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Support at school and home critical to diversity in engineering

Girls in Engineering

Written By: Tom Austin-Morgan  26/10/15

Hays Engineering and the Institution of Mechanical Engineers (IMechE) recently held a Women in Engineering round table event discussing their ‘Diversifying the Talent Pipeline 2015’ report. The research highlights the views of engineers surrounding encouragement both at school and home for girls to pursue careers in engineering and the need to address the gender balance in the profession.

The main reason cited by 74% of engineers as leading to the low number of female engineers is that the profession is still seen a ‘boys’ job’. This perception is perpetuated by a lack of encouragement at school and home, with 63% of engineers saying that engineering is not encouraged as a career option at school, while 60% say it is not encouraged by family.

Over 2800 mechanical engineers were surveyed for the report. The research revealed differing views between the genders as to what would help encourage more female engineers. Some 43% of women said more flexible working patterns would be beneficial, compared to just 28% of men. Almost a third (32%) of women said that a focus from senior management on increasing numbers for female engineers was needed, compared to under 20% of men.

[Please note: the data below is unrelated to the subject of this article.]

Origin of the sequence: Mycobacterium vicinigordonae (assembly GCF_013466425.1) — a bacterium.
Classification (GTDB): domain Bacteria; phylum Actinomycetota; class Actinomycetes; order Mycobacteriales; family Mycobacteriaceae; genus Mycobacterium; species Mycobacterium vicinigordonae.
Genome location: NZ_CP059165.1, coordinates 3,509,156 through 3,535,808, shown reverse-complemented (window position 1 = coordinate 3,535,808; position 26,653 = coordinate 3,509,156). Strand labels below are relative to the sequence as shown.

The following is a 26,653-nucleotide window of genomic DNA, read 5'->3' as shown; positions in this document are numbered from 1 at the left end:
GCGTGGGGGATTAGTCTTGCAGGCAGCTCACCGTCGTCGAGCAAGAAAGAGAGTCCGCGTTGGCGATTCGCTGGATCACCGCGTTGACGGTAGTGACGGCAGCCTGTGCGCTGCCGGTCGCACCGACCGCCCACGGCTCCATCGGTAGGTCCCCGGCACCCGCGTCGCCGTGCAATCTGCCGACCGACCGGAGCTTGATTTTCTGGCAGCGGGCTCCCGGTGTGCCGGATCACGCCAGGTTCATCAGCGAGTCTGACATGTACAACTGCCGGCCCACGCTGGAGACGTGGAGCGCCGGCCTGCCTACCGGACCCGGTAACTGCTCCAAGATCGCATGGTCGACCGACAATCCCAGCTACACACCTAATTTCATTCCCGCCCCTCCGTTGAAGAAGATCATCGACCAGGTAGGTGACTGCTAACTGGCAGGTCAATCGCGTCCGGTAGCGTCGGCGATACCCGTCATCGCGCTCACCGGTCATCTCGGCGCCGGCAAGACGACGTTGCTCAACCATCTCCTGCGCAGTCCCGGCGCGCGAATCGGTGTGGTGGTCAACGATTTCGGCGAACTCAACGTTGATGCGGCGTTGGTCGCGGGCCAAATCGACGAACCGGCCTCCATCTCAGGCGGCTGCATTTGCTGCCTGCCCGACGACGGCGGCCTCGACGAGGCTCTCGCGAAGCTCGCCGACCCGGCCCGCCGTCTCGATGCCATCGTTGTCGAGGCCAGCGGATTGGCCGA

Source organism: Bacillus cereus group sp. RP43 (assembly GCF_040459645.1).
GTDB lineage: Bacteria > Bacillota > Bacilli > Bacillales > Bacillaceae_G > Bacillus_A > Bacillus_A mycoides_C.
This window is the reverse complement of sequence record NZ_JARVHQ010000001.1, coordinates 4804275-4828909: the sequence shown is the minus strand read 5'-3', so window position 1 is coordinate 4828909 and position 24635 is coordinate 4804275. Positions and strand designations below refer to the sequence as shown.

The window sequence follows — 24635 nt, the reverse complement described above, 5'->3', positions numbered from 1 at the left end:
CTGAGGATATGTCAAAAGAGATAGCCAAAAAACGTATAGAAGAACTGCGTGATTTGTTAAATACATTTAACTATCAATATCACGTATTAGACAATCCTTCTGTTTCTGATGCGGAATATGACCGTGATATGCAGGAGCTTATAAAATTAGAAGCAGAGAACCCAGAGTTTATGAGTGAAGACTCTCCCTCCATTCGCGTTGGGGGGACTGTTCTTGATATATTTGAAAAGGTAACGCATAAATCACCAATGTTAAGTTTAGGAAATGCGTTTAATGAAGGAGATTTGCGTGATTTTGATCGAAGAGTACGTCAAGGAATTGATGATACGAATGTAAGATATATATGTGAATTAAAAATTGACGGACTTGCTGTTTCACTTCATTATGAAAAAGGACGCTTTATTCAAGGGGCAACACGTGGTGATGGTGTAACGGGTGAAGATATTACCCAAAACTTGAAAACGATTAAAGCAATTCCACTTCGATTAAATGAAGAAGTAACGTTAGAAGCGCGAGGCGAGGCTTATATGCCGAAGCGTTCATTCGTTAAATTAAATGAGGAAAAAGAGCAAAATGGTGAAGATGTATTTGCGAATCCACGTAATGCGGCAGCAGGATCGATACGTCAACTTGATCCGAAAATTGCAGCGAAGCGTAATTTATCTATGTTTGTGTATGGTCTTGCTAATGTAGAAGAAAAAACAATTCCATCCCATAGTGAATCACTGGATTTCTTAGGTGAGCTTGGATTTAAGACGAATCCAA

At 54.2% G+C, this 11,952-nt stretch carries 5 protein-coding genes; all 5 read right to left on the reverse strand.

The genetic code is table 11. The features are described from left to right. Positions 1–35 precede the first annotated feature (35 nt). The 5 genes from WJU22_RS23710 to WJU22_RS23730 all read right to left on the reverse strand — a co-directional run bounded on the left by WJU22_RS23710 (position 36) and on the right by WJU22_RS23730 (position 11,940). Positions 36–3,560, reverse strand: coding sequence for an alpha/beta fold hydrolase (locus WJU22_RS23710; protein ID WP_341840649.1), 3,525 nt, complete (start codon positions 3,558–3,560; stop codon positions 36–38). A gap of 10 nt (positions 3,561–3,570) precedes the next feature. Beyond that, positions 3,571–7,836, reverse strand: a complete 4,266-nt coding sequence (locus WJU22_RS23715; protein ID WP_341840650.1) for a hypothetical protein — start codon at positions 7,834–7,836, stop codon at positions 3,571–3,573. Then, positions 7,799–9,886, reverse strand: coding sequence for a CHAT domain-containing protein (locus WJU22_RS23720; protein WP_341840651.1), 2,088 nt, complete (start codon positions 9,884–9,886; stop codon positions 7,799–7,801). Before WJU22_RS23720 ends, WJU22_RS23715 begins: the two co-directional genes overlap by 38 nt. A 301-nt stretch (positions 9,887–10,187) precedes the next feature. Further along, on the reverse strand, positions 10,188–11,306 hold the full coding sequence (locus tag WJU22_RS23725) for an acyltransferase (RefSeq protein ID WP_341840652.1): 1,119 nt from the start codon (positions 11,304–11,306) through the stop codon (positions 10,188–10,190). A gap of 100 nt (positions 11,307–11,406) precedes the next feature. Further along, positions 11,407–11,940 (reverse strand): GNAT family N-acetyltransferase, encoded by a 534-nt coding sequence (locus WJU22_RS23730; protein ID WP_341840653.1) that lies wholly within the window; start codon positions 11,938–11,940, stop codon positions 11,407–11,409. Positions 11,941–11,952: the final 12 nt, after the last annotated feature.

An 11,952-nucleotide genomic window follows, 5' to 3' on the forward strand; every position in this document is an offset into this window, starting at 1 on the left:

Mike Morgan, director at Hays Engineering said: “Our results show that change can only come if we engage with girls about engineering from a much younger age, and continue to do so throughout the education process. The fact that over two thirds of people think engineering is not being pitched as a viable career option for women is a major factor behind its low take-up.

“Although promising steps are being made and more women are entering the profession, it is essential that the industry does more to improve both the public image of engineering and the culture within the industry to attract more talented individuals, regardless of gender or background, to the industry.”

Source: Eureka Magazine

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